Livingston boss David Martindale believes Scottish FA would be form of ‘closure’ from criminal past


DAVIE MARTINDALE insists receiving the all-clear to continue as manager of Livingston would provide a form of ‘closure’ as his Hampden D-Day approaches.

Martindale, 46, will attend a virtual hearing next week during which Scottish FA bosses will consider whether he is a ‘fit and proper person’ to remain in charge of the Lions.

He was jailed for six-and-a-half years in 2006 after pleading guilty to drug dealing and money laundering charges, however with more than a decade having passed since that conviction, that is not thought to be the major hurdle.

Livingston manager David Martindale | Livingston news
Livingston manager David Martindale (Pic: LFC Live)

The Scottish FA have historically been more concerned with the ongoing repayments of Martindale’s proceeds of crime order. But that six-figure sum has also now been cleared.

The Livi boss, who has guided his side to a seven-game winning streak to earn the post until the end of the season, pending ratification from the authorities, now faces a week of ‘apprehension’.

Martindale said: “I’m a big believer in what will be will be. I’ll take it on the chin and get on with it whatever happens.

“Hopefully it’s plain sailing and I can continue to be the manager.

“I’ve got no influence upon it whatsoever so I’m relaxed about it, although apprehensive is probably a better word.

“I had the overhang of the proceeds of crime from 2004. That was hanging over my head and has been one of the main obstacles.

“The SFA have always said in the past ‘we’re not happy with that hanging over your head’ and that’s always been the main sticking point as to why they didn’t see me as a fit and proper person.

“It’s just like owing someone money but that’s all in the clear now and has been for a wee while.

“Hopefully, with that done and dusted, it will open up the avenue for me to be a fit and proper person and to manage the football club.

“There would be a wee bit of closure from that – that I can put it away now and get on with my life, so to speak.

“It might not be the final hurdle but it would feel like it. It would feel like I’m getting there.”

Artwork inside Livingston's media room | Livingston news
Artwork inside Livingston’s media room

And Martindale believes his journey from convicted criminal to ratified top-flight manager would serve as a welcome illustration of the rehabilitation process in action.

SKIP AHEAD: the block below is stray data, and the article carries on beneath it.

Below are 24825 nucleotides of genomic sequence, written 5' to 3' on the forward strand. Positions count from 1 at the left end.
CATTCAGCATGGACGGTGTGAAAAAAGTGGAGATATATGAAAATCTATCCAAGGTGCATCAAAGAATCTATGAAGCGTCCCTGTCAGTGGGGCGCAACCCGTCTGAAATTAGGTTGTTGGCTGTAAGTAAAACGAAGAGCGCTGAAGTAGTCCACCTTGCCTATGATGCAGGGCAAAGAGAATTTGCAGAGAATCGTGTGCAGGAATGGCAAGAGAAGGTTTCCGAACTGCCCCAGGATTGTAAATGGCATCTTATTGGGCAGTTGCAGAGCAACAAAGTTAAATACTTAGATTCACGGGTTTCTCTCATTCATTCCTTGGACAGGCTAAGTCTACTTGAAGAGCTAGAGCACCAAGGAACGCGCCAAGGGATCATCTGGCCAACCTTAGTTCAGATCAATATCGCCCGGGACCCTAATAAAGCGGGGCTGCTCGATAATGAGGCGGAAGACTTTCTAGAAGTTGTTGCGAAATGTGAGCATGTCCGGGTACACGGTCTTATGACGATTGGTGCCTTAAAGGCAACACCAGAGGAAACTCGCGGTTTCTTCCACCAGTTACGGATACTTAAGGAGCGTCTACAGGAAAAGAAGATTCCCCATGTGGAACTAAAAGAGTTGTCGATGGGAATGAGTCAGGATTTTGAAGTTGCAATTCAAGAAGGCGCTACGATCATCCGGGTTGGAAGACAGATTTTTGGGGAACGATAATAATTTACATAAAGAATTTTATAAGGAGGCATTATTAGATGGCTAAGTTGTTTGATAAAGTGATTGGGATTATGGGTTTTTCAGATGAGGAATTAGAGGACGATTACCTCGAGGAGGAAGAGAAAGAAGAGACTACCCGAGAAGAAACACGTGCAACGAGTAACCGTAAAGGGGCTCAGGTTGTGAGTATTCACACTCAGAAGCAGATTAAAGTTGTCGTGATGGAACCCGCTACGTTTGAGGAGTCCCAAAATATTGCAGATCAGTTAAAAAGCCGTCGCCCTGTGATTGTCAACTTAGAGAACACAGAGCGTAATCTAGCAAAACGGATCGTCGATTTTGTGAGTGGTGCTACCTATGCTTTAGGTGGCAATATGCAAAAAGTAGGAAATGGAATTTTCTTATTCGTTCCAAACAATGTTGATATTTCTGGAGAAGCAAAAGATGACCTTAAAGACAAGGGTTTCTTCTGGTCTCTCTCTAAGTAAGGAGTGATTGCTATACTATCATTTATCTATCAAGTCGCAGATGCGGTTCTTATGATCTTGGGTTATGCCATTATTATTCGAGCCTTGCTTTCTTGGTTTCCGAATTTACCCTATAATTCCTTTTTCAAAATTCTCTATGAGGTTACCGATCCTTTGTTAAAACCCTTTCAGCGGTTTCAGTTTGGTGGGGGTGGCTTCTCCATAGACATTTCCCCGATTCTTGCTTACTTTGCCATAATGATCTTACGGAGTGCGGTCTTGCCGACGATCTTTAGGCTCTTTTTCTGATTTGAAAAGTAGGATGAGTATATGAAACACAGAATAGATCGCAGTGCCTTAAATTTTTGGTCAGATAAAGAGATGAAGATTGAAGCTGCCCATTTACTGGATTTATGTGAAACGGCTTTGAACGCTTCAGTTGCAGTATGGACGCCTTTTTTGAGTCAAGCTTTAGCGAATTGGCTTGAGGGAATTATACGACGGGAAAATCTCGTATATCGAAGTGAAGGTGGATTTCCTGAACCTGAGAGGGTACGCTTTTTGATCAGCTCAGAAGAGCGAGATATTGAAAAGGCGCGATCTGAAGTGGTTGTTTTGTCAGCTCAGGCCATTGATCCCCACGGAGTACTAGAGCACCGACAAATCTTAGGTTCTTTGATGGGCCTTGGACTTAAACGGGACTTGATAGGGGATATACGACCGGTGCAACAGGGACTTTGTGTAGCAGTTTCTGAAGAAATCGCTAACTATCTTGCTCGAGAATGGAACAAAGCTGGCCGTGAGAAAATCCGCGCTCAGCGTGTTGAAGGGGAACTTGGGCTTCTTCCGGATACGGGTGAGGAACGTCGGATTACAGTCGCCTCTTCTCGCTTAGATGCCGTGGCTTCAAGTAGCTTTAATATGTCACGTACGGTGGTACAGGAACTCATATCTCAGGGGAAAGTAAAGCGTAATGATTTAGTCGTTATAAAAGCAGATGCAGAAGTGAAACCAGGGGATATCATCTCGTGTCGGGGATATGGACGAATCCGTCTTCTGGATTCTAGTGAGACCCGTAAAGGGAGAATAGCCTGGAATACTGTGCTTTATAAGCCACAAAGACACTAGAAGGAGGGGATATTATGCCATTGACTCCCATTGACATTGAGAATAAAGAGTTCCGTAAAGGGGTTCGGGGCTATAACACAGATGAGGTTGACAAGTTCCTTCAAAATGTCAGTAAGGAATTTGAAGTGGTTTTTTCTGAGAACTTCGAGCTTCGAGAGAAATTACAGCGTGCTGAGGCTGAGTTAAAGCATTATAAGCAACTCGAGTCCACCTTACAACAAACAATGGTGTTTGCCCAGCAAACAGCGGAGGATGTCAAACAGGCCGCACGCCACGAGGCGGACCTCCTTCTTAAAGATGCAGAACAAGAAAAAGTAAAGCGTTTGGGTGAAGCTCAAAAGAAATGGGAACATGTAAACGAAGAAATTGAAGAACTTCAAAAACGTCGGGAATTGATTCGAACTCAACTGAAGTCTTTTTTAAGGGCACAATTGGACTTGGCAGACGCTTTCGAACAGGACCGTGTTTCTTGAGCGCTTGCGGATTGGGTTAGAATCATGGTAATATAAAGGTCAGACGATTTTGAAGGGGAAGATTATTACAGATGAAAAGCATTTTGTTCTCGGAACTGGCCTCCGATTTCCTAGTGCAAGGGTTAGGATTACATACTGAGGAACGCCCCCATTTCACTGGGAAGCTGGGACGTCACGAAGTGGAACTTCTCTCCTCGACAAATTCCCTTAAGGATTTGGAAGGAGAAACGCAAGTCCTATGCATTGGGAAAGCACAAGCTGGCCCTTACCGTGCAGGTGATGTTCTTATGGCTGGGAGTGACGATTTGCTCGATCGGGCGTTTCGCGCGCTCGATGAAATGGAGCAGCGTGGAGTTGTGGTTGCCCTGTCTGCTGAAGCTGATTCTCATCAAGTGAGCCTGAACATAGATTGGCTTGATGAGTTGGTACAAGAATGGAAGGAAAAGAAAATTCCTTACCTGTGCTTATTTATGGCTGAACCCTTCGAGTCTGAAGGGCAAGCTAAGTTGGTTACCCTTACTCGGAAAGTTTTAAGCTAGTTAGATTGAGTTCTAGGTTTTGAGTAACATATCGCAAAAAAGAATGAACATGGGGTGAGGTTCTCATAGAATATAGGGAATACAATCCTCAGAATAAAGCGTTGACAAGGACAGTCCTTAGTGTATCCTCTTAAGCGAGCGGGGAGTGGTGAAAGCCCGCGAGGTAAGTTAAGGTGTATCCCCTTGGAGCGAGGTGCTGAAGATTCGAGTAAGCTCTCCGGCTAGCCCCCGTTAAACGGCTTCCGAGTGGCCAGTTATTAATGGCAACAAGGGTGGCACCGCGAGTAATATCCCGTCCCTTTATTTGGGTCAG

When he was released from prison win 2010, Martindale completed a construction project management degree at Heriot-Hatt University, worked in the property industry and ultimately became involved in football as a volunteer.

He climbed the ranks from Broxburn Athletic to Livingston, before becoming an increasingly influential figure on the training pitch and behind the scenes.

He added: “I am obviously really biased when I speak about this because I have to be an advocate of it [rehabilitation], haven’t I?

“It’s hugely important for society. There has to be a rehabilitation process that employers take part in and, at the end of the day, SFA is an employer.”

Meanwhile, Martindale insists there is a ’95 per cent’ chance Livi’s Premiership clash with Ross County will go ahead after being forced to rearrange the fixture for Sunday afternoon.

Martindale is adamant sub-zero conditions forecast for Friday evening would have ensured the game had no chance of going ahead on Saturday as planned, and praised County for being amenable to the switch.

Livingston have already seen the visit of Aberdeen earlier this month postponed due to a frozen surface at the Tony Macaroni Arena, with that match now slated to take place next Wednesday.

Martindale added: “The game wouldn’t be on for Saturday because the temperature is due to drop to minus-eight in Livingston on Friday night into Saturday morning.


“From Saturday at 10am, the temperature should start rising all the way through. So the contractors are quite confident the game will on on on Sunday.

“Ross County have been brilliant with us and, as they are travelling from a fair distance away, you are trying to help everybody out.

“The game had a 95 per cent chance of being cancelled on Saturday and it’s probably got a 95 per cent chance of being on on Sunday.”